Download Full Text (394 KB)
Alcohol use disorder (AUD) represents a significant burden of disease in central Vermont, but receives little attention and resources compared to other drivers of morbidity and mortality. As part of a community health improvement project, primary care providers in central Vermont were surveyed regarding current practices and perceived barriers related to the effective treatment of AUD. 69% of respondents reported treating alcohol withdrawal syndrome (AWS) and 83% reported treating AUD. Respondents indicated concern about the safety and efficacy of the medications they currently prescribe and expressed interest in learning about other evidence-based treatments for AWS and AUD. The most frequently cited barriers to the treatment of AUD were lack of time and resources for adequate follow-up; patient’s unwillingness to decrease use; and provider lack of knowledge and comfort in treating AWS and AUD. The authors make several recommendations to improve care for patients struggling with AUD, including incorporating peer recovery coaches into primary care settings; providing CME opportunities for clinician training in evidence-based treatments for AWS and AUD; and implementing a decision-making protocol to determine the appropriate setting for patients experiencing AWS.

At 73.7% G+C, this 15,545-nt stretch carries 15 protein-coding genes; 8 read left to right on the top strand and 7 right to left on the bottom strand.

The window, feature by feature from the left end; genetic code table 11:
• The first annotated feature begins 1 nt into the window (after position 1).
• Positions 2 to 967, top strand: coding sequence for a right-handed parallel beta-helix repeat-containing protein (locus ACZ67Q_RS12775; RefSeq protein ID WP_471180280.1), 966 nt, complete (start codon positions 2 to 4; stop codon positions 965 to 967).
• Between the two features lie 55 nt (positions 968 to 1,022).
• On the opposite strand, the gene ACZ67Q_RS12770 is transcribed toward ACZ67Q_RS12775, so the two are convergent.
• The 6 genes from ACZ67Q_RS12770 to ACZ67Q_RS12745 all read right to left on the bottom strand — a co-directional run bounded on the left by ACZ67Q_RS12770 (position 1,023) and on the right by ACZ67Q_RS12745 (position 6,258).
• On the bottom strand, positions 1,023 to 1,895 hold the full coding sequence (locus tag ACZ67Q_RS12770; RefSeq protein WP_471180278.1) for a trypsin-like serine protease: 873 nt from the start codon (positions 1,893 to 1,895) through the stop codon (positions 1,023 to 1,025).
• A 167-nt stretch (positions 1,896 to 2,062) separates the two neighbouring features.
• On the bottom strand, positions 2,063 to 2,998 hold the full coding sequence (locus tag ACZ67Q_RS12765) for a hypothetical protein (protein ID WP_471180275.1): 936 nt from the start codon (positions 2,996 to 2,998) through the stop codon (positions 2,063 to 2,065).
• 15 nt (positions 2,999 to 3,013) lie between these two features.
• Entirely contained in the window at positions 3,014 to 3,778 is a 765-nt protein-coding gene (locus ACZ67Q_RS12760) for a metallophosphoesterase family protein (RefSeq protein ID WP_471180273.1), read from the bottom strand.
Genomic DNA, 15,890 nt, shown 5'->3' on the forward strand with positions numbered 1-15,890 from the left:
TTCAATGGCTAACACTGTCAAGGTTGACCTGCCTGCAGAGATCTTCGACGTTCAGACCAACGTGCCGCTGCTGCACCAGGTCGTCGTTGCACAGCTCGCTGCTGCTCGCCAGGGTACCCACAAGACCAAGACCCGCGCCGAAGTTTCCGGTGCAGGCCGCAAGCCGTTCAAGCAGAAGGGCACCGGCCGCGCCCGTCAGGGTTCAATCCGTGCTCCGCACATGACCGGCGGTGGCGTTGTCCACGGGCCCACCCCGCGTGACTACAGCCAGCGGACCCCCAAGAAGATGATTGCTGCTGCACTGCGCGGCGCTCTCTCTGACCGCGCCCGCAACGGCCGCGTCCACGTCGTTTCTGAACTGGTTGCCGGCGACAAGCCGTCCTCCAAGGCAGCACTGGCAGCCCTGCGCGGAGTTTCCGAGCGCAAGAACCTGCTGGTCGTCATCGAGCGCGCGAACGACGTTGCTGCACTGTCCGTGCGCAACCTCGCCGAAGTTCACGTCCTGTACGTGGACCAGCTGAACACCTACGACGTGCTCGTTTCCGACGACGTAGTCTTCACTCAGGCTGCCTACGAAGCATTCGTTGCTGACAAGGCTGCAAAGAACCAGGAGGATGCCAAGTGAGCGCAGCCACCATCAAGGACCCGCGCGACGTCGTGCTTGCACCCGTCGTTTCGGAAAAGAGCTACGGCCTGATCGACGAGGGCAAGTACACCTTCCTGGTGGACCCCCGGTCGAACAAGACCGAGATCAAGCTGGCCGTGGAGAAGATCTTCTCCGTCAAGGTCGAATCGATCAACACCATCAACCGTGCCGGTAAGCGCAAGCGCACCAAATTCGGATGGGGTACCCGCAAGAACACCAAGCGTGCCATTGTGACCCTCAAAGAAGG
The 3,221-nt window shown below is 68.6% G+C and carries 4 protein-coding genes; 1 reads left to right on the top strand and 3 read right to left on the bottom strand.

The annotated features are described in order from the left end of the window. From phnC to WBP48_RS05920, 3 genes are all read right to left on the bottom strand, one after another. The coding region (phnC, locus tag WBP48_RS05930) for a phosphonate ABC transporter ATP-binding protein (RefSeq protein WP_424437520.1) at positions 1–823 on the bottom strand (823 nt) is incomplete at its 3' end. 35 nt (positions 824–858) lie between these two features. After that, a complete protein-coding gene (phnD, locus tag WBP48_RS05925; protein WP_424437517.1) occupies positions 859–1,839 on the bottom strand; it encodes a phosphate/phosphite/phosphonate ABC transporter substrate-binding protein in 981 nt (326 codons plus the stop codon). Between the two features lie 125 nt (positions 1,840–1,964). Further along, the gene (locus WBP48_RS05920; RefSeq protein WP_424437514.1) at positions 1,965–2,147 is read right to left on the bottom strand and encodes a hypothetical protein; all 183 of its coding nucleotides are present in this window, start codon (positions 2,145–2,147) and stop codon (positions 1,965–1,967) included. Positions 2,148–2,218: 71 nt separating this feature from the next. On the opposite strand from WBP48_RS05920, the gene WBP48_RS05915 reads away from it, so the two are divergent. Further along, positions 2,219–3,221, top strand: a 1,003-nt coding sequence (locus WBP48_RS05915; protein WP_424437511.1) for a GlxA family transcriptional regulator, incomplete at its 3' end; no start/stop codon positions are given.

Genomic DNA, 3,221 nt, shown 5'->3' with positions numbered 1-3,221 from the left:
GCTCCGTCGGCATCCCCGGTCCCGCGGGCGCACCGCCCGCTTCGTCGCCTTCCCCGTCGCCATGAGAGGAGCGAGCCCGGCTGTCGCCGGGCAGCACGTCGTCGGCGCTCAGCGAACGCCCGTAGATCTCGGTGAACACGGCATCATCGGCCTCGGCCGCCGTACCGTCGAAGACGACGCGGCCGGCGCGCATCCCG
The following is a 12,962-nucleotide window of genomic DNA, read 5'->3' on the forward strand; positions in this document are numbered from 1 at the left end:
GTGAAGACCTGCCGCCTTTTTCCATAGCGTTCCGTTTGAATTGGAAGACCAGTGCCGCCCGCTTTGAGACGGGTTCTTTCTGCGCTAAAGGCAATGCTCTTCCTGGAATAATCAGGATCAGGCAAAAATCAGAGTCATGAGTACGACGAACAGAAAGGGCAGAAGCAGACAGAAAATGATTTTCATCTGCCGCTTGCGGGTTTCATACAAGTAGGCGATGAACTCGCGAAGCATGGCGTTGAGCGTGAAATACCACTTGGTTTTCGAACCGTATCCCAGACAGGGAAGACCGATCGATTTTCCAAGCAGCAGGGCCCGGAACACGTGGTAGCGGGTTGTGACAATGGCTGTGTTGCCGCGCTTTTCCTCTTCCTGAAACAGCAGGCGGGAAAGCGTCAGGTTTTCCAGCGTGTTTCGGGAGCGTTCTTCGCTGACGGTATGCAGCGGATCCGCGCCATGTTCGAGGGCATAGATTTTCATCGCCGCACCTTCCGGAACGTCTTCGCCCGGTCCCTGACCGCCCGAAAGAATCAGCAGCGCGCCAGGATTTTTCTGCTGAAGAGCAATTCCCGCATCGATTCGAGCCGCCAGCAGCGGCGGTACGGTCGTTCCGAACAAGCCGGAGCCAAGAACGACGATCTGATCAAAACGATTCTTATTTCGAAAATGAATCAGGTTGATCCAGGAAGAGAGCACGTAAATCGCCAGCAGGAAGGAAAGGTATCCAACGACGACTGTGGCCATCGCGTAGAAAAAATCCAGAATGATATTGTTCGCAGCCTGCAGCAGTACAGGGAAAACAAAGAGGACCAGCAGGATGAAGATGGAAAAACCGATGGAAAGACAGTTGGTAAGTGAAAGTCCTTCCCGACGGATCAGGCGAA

Central Vermont Medical Center
Alcohol use disorder, alcohol withdrawal syndrome, primary care, ambulatory setting, medication assisted withdrawal, medication assisted treatment, ETOH, AUD, SUD, Vermont
Creative Commons License
This work is licensed under a Creative Commons Attribution 4.0 License.
Community Health | Community Health and Preventive Medicine | Medical Education | Mental and Social Health | Primary Care | Public Health | Public Health Education and Promotion | Substance Abuse and Addiction
Weiss, Jacob Okie; Mashkuri, Javad MD; and Patrick, Marissa APRN, "Medication-Assisted Withdrawal and Alcohol Use Disorder Treatment in the Ambulatory Setting" (2021). Family Medicine Clerkship Student Projects. 682.
Community Health Commons, Community Health and Preventive Medicine Commons, Medical Education Commons, Primary Care Commons, Public Health Education and Promotion Commons, Substance Abuse and Addiction Commons